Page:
Is there an advantage to the “Small Church”?

Editor note: Below is an article by Mr. Jamie Mcnab and printed in the Churches of God Outreach Ministries in Tulsa OK. showing the value added benefits of the “small church or flock” Quite eye opening material.

The Church at Home




The Small Church…

the New Testament example

How we perceive “the church” can shape our approach to both aspects of our commission, as Christians. As the people of God we are to become nourished spiritually (to grow in grace) – and to disciple even one, How can this best be achieved? by Jamie Bride

Most folk perceive the church as a building which is die center for few or many activities. The Biblical view, however. is that the church (Gk: ecclesia is the people – those who have been called out by God. They are described in Scripture as kleros – a Greek word later misappropriated to designate a separate leadership class, the clergy.

Whichever view we take, most Christians believe that big is beautiful. Success ls measured by the numbers crowding into the meeting place Sabbath by Sabbath. or the number of converts added. An inner-city half dozen struggling to survive is seen as a failure and a great new crowded edifice as an indicator of the blessing of God.

New Testament Pattern Neither is necessarily sol For the small struggling community- may represent where God is work Lag id that area. The large enthusiastic church may be so far out of touch with the true faith that in God s eyes it is total failure! Indeed the small group may be the perfect template to accomplish our two aims -personal growth and mission.

[The assembly (ies) is used here to avoid constant repetition of the words small group (s). The word church designates the larger unitary congregation]

There is much evidence in the scriptures that ”small is beautiful”. It isn’t for a couple of hundred years from the beginnings of Christianity that we see Christians meeting in buildings set apart for the purpose. Until then the pattern was for what in modern terms are called “house churches”. They consisted of a dozen or so Christian families in a locality meeting in homes. The church in Rome is an example, with the leaders of several such assemblies listed. (ch 16). This format is indicated by the frequent mention of the appointment of multiple leadership in a city. An example is Paul’s convening of the elders of the city of Ephesus (Acts 20) – where the context implies more than two or three elders in the city. Or the instruction to Titus to appoint elders in every Cretan city.

This doesn’t mean that there were few brethren – simply that no matter how numerous they chose to meet regularly in such assemblies. And as a reading of Roman 16 confirms, there were fraternal relations between the assemblies they were all known to one another. Apostolic letters were sent for the benefit of all the Christians in a city- e.g. Corinth, Ephesus, Philippi. There was a network of interacting assemblies.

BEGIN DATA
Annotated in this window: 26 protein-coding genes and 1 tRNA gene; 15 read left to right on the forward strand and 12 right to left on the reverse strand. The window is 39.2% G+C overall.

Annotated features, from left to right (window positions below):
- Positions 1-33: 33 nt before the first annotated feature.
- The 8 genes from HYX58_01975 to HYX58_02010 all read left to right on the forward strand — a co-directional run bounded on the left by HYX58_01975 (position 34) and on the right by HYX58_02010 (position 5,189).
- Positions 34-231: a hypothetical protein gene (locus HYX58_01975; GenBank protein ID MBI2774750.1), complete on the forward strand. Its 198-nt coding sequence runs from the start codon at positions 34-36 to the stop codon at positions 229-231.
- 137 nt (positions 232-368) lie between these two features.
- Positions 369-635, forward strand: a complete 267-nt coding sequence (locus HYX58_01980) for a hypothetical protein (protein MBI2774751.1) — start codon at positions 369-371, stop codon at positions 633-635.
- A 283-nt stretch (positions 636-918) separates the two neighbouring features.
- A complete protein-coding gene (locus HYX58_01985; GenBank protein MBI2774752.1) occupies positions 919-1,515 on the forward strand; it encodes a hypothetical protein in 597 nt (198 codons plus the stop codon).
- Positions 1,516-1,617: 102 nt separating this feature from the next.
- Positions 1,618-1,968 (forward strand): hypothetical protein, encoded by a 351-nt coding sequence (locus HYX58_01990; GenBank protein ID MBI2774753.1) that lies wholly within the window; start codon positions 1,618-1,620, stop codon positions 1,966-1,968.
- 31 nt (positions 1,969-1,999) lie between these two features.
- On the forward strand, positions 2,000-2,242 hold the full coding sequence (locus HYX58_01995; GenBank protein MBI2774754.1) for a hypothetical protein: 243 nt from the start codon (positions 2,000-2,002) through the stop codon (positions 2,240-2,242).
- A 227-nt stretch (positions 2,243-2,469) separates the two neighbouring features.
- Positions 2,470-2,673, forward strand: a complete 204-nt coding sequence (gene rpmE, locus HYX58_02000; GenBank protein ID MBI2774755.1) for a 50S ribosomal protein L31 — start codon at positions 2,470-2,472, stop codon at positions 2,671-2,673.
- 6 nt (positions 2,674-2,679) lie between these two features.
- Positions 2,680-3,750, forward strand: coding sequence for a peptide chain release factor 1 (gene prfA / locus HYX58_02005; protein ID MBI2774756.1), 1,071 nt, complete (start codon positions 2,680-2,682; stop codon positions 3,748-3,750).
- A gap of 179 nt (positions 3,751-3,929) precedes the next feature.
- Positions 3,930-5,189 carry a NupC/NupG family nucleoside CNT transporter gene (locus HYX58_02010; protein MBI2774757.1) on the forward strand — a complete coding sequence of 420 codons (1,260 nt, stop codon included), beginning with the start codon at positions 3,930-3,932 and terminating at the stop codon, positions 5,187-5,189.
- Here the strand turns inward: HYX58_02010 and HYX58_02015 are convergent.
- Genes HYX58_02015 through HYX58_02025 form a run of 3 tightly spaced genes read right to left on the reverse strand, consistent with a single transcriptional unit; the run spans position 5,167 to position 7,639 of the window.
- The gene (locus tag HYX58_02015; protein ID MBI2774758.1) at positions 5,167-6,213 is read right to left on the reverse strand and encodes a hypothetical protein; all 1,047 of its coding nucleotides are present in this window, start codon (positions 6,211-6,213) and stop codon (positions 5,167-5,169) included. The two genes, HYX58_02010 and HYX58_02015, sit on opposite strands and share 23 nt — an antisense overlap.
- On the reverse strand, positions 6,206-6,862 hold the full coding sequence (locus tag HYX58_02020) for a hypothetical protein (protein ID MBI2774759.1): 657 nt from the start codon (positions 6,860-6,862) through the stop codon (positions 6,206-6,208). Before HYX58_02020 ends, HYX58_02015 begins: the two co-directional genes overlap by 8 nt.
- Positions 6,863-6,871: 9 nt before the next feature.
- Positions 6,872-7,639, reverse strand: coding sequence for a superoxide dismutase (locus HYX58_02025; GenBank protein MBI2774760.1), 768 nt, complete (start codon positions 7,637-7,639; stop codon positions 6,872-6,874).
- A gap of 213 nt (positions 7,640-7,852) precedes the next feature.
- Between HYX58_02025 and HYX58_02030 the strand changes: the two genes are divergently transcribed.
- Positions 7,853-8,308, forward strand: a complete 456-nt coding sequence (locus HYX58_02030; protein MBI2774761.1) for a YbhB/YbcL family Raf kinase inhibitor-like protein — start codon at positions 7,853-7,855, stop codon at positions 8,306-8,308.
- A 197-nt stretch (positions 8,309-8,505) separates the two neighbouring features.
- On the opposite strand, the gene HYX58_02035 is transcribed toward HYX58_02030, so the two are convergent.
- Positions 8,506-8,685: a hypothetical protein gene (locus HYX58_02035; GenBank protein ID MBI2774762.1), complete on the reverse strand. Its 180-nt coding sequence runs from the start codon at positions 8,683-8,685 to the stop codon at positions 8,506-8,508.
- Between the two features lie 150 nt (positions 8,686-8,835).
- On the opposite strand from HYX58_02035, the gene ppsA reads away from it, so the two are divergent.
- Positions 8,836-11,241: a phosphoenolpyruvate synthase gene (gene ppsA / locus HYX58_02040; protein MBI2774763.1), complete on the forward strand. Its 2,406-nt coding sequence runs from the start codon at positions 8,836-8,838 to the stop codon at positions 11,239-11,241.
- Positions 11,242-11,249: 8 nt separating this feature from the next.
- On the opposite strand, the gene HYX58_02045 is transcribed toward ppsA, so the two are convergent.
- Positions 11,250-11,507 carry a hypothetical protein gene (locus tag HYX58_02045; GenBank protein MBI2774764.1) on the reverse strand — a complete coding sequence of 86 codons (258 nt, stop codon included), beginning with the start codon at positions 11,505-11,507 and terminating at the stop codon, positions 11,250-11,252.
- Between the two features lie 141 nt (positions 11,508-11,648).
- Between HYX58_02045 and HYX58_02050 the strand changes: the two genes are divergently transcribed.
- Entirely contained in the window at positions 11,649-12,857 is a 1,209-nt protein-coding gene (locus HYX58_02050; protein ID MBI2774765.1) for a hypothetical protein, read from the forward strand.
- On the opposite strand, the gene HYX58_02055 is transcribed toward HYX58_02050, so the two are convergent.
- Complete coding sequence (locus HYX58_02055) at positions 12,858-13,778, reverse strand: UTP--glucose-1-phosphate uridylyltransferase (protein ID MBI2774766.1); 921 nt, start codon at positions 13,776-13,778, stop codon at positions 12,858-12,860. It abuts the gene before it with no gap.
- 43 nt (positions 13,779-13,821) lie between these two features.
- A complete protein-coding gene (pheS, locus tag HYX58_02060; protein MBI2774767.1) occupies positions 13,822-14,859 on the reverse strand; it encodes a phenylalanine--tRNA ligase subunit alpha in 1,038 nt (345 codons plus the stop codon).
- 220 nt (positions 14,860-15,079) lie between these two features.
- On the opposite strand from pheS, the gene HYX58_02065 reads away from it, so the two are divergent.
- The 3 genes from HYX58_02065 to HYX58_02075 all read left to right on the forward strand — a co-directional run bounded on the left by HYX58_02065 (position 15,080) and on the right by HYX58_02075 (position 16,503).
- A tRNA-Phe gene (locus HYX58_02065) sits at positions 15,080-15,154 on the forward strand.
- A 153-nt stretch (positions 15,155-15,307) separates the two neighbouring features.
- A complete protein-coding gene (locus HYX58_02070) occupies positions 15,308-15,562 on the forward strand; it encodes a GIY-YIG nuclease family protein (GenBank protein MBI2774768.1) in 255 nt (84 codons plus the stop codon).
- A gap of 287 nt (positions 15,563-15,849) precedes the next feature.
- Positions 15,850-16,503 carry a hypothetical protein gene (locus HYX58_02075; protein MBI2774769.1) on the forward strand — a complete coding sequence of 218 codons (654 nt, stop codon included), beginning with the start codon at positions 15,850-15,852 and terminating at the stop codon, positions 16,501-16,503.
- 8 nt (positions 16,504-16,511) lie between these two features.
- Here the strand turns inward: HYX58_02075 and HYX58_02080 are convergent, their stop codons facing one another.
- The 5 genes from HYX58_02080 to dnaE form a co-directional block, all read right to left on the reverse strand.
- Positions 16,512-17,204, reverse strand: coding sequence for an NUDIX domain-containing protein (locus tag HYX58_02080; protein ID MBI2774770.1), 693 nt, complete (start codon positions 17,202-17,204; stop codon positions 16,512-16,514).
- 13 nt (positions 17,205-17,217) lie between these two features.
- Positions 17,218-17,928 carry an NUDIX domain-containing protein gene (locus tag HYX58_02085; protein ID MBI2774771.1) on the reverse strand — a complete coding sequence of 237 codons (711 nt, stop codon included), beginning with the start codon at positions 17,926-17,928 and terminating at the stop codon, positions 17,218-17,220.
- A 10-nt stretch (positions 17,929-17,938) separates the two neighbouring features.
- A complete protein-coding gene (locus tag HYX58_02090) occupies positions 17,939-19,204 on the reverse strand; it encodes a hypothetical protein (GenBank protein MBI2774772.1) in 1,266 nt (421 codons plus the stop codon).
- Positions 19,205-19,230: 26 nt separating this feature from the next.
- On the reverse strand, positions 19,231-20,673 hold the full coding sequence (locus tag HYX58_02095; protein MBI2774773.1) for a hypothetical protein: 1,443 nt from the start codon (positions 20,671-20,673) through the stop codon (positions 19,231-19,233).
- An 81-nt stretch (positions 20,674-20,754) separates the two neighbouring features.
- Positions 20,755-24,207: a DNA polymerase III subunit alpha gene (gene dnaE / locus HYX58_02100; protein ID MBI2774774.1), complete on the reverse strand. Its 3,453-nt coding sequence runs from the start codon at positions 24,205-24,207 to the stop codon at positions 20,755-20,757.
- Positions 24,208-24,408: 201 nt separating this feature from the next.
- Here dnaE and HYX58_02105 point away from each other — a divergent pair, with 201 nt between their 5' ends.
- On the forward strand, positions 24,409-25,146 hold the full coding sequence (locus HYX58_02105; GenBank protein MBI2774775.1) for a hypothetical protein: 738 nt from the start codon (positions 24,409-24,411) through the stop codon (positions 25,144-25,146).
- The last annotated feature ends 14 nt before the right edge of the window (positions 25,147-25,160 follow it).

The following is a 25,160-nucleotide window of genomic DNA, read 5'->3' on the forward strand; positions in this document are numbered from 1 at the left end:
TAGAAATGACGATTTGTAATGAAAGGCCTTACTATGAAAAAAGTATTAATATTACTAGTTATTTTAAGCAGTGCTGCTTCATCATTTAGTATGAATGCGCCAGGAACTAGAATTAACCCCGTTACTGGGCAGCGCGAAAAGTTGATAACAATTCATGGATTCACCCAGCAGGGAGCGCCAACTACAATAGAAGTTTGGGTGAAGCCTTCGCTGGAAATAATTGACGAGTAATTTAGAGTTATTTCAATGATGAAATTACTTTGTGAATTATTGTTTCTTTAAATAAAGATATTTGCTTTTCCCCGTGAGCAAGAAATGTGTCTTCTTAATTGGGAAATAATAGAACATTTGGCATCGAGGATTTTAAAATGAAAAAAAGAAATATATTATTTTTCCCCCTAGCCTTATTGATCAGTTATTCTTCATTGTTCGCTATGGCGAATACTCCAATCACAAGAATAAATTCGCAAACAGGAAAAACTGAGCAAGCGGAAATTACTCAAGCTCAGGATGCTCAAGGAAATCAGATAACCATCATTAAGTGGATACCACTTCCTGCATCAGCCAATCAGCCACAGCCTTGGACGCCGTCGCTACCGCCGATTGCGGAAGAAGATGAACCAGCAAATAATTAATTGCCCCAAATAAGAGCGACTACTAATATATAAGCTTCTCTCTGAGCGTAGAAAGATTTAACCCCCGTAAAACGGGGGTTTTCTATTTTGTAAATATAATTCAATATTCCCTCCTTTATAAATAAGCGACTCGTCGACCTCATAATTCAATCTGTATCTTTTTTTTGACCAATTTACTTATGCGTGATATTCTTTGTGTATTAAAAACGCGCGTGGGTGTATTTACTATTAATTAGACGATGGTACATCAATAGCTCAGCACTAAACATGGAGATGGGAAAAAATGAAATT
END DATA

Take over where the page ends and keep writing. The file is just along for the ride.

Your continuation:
But the core assemblies were the house groups. Where a small number met together in the name of Jesus he was there in their midst. That did not. of course, exclude larger meetings. There would be frequent and regular occasions when several local assemblies wound meet together as in the church festivals or other special events (e.g. Acts 6 and 15. I Corinthians 11:20). The house churches in a specific area (e.g. a city) were closely linked by ties of family, leadership, activities etc.

This concept emerged from the synagogue and from the judicial system of Israel which was the seed-bed of the Christian church. There could be several synagogues in a city (Acts 6:9-9:2).”Each was independently organized, but subscribed to common teachings and traditions of worship. And the pattern of tens, fifties as introduced by Moses (Exodus 18:13) with divine approval (v.23) – and endorsed by Jesus (Mark 6:39-40) – was firmly entrenched among Israelites, indeed synagogue and judicial system were intertwined.

Unitary Churches

There is or at least can be in large churches a dynamism generated by large numbers. Its encouraging to be a part of something “big”. Activities denied an assembly become possible in a larger church – musical variety:, wider fellowship, more extensive activities. But it has serious limitations.

A large church tends to establish cliques – brethren regularly fellowship with the same group, the more so the larger the church! There is a remoteness from other brethren and even from the pastor. Visitors can be overwhelmed or ignored. “Quiet” brethren are left out, side-lined from church activity with spiritual gifts and natural talent neglected.